• Most Magic players don't know what a planeswalker is.

These are little adages that come out of Magic surveys. Wizards of the Coast pushed planeswalkers as hard as they could. Kaladesh brought us Planeswalker Decks as the new introductory product. Commander 2018 started a trend of planeswalkers being included in commander decks with regularity. War of the Spark saw uncommon planeswalkers for the first time.

There's a small minority that argue that players are inundated in planeswalker advertising, that you can't sling a spell without giving a nearby planeswalker a paper cut, and still... Still the vast audience is unaware of the term and card type. 

What do we expect? The card is, with very little exception, locked to 1-2 cards per set and only at mythic rare. Art on booster pack ranges from incredibly significant planeswalkers to a cool-looking uncommon. New players don't know what to look for. It takes a while to hook in, and there's plenty in this great game to latch onto first.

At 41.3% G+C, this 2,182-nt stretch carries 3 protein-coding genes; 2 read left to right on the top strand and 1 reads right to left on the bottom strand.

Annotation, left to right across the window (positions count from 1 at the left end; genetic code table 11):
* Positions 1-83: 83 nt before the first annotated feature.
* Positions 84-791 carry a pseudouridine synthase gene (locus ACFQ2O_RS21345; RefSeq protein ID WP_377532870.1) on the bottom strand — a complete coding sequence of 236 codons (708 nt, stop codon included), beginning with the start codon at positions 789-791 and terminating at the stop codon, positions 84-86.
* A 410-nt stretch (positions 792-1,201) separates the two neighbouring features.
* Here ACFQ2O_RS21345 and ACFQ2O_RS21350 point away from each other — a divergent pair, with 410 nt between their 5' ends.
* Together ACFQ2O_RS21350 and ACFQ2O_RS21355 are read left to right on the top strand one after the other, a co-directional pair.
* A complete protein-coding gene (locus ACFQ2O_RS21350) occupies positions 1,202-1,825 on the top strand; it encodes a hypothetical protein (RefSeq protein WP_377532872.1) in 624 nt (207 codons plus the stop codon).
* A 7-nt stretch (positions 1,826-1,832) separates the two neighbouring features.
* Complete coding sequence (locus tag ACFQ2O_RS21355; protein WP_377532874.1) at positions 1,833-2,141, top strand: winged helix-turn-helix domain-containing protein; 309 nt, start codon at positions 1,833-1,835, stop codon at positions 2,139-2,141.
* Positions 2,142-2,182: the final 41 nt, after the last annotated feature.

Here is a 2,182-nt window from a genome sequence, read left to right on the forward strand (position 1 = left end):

Don't Trip!

Planeswalkers were originally meant to debut in Future Sight, as a strange new possibility. Instead, Mark Rosewater and the other designers decided to refine them more. I'm glad they took their time: planeswalkers aren't the core of the game, but they are an incredibly interesting facet. 

The history of their branding has been a rocky one, but we're in the middle of a major reset. They are still the faces that show up in cross-brand deals, be it IHOP or Hot Pockets or t-shirts. Kellan may be the flagship character of the year, but planeswalkers will still be here. Wizards has cleaned up the roster, but I think they have big things planned for the characters in the coming future. Wizards as a company has shown a willingness to correct mistakes, such as with planeswalker diversity or frequency.

I'm hopeful that they can work on how they present these characters and cards going forward. 

But in the meantime, what do you think? How would you have pushed planeswalkers differently? What do you think of as the face of Magic? Let me know in the comments below!

Happy planeswalking!

Categories: Opinion

More From Ciel Collins

Ciel got into Magic as a way to flirt with a girl in college and into Commander at their bachelor party. They’re a Vorthos and Timmy who is still waiting for an official Theros Beyond Death story release. In the meantime, Ciel obsesses over Commander precons, deck biomes, and deckbuilding practices. Naya forever.